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Tobacco Ads Target Youth


 Everyday 3,000 children start smoking, most them between the 
ages of 10 and 18. These kids account for 90 percent of all new 
smokers. In fact, 90 percent of all adult smokers said that they first 
lit up as teenagers (Roberts). These statistics clearly show that 
young people are the prime target in the tobacco wars. The cigarette 
manufacturers may deny it, but advertising and promotion play a vital 
part in making these facts a reality (Roberts). 

 The kings of these media ploys are Marlboro and Camel. 
Marlboro uses a fictional western character called The Marlboro Man, 
while Camel uses Joe Camel, a high-rolling, swinging cartoon 
character. Joe Camel, the "smooth character" from R.J. Reynolds, who 
is shown as a dromedary with complete style has been attacked by many 
Tobacco-Free Kids organizations as a major influence on the children 
of America. Dr. Lonnie Bristow, AMA (American Medical Association) 
spokesman, remarks that "to kids, cute cartoon characters mean that 
the product is harmless, but cigarettes are not harmless. They have to 
know that their ads are influencing the youth under 18 to begin 
smoking"(Breo). Researchers at the Medical College of Georgia report 
that almost as many 6-year olds recognize Joe Camel as know Mickey
Mouse (Breo). That is very shocking information for any parent to 
hear. The industry denies that these symbols target people under 21 
and claim that their advertising goal is simply to promote brand 
switching and loyalty. Many people disagree with this statement such 
as Illinois Rep. Richard Durbin who states " If we can reduce the 
number of young smokers, the tobacco companies will be in trouble and 
they know it "(Roberts). So what do the tobacco companies do to keep 
their industry alive and well? Seemingly, they go toward a market that 
is not fully aware of the harm that cigarettes are capable of. 

 U.S. News recently featured a discussion of the smoking issue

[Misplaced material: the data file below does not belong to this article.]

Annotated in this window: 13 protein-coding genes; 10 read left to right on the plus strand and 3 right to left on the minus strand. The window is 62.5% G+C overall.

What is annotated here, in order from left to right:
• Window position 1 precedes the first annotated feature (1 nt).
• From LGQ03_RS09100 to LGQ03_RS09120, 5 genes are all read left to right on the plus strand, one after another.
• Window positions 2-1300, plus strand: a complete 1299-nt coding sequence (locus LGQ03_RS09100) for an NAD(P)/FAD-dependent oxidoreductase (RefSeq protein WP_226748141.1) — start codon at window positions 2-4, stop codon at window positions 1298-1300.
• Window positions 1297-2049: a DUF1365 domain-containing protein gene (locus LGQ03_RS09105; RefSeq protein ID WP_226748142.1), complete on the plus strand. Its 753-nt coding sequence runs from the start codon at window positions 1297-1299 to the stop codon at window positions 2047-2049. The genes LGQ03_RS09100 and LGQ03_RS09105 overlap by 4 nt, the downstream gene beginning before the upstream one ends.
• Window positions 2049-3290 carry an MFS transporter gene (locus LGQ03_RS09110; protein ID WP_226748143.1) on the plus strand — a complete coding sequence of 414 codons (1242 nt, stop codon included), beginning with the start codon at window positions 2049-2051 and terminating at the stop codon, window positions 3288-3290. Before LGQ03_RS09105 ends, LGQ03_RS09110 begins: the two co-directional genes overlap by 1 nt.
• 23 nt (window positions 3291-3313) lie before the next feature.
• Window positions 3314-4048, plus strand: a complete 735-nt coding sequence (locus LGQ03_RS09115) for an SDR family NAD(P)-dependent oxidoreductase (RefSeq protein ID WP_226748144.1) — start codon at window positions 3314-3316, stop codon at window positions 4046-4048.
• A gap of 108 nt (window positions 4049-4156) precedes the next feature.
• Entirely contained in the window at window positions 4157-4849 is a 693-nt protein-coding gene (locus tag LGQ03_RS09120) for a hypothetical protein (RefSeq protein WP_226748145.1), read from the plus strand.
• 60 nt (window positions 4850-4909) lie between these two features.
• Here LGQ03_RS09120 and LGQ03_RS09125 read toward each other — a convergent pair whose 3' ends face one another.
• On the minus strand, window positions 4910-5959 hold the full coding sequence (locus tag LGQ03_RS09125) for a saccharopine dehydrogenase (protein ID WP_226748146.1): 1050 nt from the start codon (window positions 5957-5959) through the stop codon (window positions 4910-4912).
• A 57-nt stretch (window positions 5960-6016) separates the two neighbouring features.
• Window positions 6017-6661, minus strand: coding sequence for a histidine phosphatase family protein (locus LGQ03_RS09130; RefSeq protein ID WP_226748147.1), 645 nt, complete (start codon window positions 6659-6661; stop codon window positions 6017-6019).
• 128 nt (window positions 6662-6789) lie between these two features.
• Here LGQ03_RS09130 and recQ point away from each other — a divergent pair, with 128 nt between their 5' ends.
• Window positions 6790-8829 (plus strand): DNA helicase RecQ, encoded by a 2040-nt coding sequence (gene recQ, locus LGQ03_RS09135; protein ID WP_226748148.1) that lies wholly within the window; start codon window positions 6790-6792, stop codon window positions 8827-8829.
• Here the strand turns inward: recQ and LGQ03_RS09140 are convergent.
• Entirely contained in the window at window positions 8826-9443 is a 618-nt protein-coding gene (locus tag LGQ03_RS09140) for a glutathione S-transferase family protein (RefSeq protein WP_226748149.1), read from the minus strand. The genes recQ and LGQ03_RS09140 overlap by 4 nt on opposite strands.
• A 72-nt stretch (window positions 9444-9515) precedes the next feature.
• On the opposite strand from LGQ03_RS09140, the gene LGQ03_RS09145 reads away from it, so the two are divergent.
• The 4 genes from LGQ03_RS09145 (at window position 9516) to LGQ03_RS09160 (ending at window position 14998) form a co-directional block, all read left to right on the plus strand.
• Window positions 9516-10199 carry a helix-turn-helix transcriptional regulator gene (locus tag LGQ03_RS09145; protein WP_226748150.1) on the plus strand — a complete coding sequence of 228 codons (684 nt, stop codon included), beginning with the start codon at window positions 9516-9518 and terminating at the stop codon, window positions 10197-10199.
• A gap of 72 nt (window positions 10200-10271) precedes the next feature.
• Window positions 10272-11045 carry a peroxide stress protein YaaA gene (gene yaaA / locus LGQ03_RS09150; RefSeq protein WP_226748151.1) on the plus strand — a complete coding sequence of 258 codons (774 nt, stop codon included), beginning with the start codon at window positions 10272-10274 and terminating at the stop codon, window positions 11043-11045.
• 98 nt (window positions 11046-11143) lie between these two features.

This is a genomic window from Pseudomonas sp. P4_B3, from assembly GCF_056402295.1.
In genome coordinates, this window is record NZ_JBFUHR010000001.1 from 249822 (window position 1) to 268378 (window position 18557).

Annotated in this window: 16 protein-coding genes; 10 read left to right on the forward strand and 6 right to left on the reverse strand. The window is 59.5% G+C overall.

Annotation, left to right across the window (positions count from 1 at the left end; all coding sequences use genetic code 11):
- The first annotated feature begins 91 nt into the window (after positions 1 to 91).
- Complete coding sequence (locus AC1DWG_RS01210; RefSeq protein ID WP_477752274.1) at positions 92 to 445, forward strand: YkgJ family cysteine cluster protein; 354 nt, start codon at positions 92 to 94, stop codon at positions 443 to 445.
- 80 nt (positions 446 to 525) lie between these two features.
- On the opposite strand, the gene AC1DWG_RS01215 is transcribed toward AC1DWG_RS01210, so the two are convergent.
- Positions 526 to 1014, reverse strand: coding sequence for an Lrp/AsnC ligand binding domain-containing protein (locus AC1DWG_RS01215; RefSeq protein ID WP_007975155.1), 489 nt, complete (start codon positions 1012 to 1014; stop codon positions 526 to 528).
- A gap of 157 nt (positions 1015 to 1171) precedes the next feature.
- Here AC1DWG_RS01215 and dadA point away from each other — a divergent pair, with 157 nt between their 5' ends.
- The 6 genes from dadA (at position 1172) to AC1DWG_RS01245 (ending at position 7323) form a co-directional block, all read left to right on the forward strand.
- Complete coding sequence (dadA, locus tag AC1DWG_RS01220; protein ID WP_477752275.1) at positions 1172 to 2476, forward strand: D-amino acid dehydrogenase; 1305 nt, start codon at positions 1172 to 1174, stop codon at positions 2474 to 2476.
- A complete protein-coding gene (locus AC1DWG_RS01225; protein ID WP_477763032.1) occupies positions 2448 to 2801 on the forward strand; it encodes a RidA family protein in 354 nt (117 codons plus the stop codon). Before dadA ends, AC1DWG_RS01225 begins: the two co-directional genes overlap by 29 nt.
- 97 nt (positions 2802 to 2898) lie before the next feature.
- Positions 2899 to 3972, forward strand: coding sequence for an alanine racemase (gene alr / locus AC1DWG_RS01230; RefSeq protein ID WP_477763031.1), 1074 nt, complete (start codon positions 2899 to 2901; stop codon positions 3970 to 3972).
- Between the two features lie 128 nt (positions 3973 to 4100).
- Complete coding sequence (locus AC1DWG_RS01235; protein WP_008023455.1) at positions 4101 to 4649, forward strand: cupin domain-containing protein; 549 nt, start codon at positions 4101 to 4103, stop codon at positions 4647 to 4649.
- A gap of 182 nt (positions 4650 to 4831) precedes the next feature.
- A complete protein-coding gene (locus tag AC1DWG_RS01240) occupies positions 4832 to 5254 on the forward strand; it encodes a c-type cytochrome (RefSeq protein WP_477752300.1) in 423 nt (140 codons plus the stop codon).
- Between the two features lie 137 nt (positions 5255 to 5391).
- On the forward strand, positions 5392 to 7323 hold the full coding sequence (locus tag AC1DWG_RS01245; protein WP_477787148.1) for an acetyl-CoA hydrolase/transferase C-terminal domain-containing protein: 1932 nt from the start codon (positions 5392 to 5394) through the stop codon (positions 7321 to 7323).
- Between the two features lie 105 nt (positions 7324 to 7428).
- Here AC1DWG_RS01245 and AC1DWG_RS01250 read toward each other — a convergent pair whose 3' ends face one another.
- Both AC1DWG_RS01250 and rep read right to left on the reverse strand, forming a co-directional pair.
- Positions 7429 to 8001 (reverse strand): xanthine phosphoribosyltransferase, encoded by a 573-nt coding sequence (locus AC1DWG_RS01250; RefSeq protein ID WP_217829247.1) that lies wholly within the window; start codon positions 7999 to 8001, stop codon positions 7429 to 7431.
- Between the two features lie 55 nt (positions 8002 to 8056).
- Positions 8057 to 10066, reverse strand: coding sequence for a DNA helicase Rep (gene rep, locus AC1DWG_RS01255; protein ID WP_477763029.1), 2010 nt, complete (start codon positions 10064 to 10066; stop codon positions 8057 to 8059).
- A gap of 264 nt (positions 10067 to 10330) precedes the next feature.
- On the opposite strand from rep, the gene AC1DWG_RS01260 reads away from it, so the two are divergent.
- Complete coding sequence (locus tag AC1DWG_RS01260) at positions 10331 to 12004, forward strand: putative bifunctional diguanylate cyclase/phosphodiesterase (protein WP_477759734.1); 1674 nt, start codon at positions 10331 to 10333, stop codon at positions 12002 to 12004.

with 20 teenagers from suburban Baltimore. The group consisted of ten 
boys and ten girls between the ages of 15 and 17. When asked why they 
started smoking, they gave two contradictory reasons: They wanted to 
be a part of a peer group. They also wanted to reach out and rebel at 
the same time. " When you party, 75 to 90 percent of the kids are 
smoking. It makes you feel like you belong," says Devon Harris, a 
senior at Woodlawn High. Teens also think of smoking as a sign of 
independence. The more authority figures tell them not to smoke, the 
more likely they are to pick up the habit (Roberts). The surprising 
thing is that these kids know that they are being influenced by
cigarette advertising. If these kids know that this advertising is 
manipulating them, why do they still keep smoking? The ads are 
everywhere, especially in teen-oriented magazines, such as Rolling 
Stone and Spin. The ads also fuel some of the reasons the children 
gave for starting. They represent rebellion, independence, acceptance 
and happiness. These are all the things a young person, between 
childhood and adolescence, needs and desires. This type of 
advertising, on top of peer pressure, is the mystery behind the
rise in adolescent smoking. 

 How do we stop the future of America from smoking? Here are 
three things that the experts recommend. Try to convince your children 
that smoking is not cool. Talk to your kids at a young age about the 
dangers of smoking. Identify family members who smoke and ask them to 
stop (Thomas). Children are the most valuable commodity we are given 
in life. Let's try to educate them while they're young to be 
independent thinkers and to not be swayed by the tobacco companies who 
are trying to take advantage of their mind and body. 

Works Cited

"Bill Clinton vs. Joe Camel." U.S. News & World Report. 2 Sep. 1996: 
12. Infotrac. Online. 27 Oct. 1996.

"Selling Tobacco to Kids." America. 17 Feb. 1996: 3. Infotrac. Online.
27 Oct. 1996.

Roberts, Steven. " Teens on tobacco; kids smoke for reasons all their 
own." U.S. News & World Report. 18 Apr. 1996: 38. Infotrac. Online. 27 
Oct. 1996. 

Thomas, Roger E. "10 steps to keep the children in your practice
nonsmokers." American Family Physician. Aug. 1996: 450. Infotrac. 
Online. 27 Oct. 1996.

Breo, Dennis L. "Kicking Butts-AMA, Joe Camel and the 'Black Flag' war 
on tobacco." JAMA, The Journal of the American Medical Association. 29 
Oct. 1993: 1978. Infotrac. Online. 27 Oct. 1996.



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